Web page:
Shot-to-shot times averaged 0.45 seconds without flash and 2.8 seconds with. High-resolution JPEGs took approximately one second to process on average, while RW2.RAW files were processed in 1.9 seconds and RAW+JPEG pairs in 2.1 seconds.

      Recording times and buffer capacities for the four continuous shooting modes the review camera offers matched Panasonic’s specifications.   The mode can record at 40 frames/second but is JPEG-only, while the High-speed mode captures records JPEG and raw frames at five frames/second. Live view is not available during either burst.

      Processing a burst of shots taken with the Super high-speed took approximately nine seconds. A burst of 10 JPEG frames taken in the High-speed mode took 3.4 seconds to process.

      With RW2.RAW files in the, the camera slowed after seven frames, which were captured in 1.2 seconds. It took 5.5 seconds to process this burst. The same frame rate and buffer limit applied for RAW+JPEG pairs but it took 9.6 seconds to process this burst.

      The middle and low speed settings record at four and two frames/second respectively with live view supported during capture. Both settings are available for bursts of RW2.RAW files and the buffer limit is seven frames. JPEGs are processed on-the-fly and processing was completed within roughly a second of the last frame captured.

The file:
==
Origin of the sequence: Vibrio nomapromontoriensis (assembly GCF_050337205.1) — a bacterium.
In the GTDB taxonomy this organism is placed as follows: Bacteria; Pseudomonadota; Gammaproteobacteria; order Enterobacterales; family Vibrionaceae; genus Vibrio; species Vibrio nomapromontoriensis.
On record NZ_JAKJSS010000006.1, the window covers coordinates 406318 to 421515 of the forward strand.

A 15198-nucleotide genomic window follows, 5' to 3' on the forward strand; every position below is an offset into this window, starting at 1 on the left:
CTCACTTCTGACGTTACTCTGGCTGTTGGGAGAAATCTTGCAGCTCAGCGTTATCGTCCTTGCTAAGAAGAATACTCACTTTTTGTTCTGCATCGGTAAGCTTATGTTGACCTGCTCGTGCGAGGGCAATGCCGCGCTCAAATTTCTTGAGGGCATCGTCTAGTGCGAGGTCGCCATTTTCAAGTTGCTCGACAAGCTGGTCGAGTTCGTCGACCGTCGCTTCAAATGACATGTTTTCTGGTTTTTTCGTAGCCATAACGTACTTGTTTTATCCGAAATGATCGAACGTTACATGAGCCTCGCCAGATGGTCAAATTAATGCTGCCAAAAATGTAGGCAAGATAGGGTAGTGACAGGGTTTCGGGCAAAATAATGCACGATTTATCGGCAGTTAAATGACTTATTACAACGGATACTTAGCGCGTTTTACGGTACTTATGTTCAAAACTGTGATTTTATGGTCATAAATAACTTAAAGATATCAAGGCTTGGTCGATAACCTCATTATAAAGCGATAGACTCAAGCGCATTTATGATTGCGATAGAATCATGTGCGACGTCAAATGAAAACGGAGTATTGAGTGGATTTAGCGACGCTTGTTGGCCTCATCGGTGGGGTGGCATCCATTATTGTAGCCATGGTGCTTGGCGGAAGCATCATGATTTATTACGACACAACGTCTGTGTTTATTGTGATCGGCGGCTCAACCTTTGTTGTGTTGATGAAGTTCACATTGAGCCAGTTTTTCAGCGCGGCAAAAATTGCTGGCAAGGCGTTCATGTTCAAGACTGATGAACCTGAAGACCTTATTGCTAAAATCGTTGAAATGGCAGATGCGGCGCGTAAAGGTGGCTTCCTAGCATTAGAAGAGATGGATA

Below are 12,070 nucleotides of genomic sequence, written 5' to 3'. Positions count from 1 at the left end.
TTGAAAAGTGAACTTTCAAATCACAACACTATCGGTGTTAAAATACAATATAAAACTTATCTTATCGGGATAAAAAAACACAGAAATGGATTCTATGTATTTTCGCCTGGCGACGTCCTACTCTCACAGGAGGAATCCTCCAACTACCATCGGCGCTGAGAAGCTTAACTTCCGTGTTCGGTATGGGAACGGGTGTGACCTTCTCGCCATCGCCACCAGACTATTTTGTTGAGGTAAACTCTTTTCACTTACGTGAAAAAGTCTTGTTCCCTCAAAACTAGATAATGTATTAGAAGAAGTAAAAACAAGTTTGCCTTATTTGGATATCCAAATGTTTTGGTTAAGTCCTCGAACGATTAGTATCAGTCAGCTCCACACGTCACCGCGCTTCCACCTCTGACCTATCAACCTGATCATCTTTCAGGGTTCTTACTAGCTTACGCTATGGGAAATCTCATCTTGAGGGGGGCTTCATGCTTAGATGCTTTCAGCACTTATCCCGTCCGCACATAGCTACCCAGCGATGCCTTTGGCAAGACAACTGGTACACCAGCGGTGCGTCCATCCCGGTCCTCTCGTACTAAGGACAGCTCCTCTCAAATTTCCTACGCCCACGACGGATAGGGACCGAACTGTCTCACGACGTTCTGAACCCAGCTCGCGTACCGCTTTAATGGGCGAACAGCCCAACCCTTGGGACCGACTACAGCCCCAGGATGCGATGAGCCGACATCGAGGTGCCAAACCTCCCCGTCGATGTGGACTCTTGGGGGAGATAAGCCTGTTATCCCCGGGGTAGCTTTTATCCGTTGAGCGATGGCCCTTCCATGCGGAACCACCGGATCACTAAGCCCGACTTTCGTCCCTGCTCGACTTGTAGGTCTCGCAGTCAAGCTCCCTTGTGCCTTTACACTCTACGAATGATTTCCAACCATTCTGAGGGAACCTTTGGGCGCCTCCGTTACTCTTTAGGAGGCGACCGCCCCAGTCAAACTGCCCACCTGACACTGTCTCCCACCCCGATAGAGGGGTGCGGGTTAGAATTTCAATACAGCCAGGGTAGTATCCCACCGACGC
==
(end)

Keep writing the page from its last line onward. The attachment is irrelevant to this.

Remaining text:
Photographers looking for a take-everywhere camera should give the GM5 kit serious consideration, particularly if they already own a Panasonic M4/3 system. The same applies to digicam owners looking to upgrade to an interchangeable-lens camera, particularly if the size and weight of a DSLR is daunting.

      The camera with its compact kit lens makes a great combo for street photography. Unfortunately, it’s less comfortable with larger lenses and its limited battery capacity of around 200 shots/charge is lower than many digicams. In addition, the small body size and control buttons won’t suit photographers with large hands and/or limited dexterity.

      As with the GM1, the price of the GM5 kit could be a major hurdle. Even at street prices of less than AU$1000, it’s still quite a bit more expensive than the Olympus OM-D E-M10 or most of the Olympus PEN and Sony Alpha A6000 single-lens kits and the twin-lens kit for the Panasonic GF6. You pay a premium price to have an EVF in such a small camera body.



       Image sensor: 17.3 x 13.0 mm Live MOS Sensor with 16.84 million photosites (16 megapixels effective)
       Image processor: Venus Engine
       A/D processing: 12-bit
       Lens mount: Micro Four Thirds
       Focal length crop factor: 2x
       Image formats: Stills ““ RW2.RAW, JPEG (DCF V. 2.0, Exif V. 2.3), RAW+JPEG; Movies ““ AVCHD (Audio format: Dolby Digital 2ch), MP4 (Audio format AAC 2ch); MPO (When attaching 3D lens in Micro Four Thirds system standard)
       Image Sizes: Stills ““ 4:3 aspect: 4592 x 3448, 3232 x 2424, 2272 x 1704; 3:2 aspect: 4592 x 3064, 3232 x 2160, 2272 x 1520; 16:9 aspect: 4592 x 2584, 3840 x 2160, 1920 x 1080; 1:1 aspect: 3424 x 3424, 2416 x 2416, 1712 x 1712; Movies ““ AVCHD: 1920×1080 at 50p/28Mbps, 1920×1080 at 50i/17Mbps, 1920×1080 at 50i/24mbps; MP4: 1920×1080 at 50p/28Mbps, 1920×1080 at 25p/20Mbps, 1280×720 at 25p/10Mbps, 640 x 480 at 25p/4mbps; 3D ““ 1824 x 1368, 1824 x 1216, 1824 x 1024, 1712 x 1712
       Image Stabilisation: Lens based
       Dust removal: Supersonic wave filter
       Shutter speed range: 60 to 1/16,000 second (minimum 1/25 second in movie mode)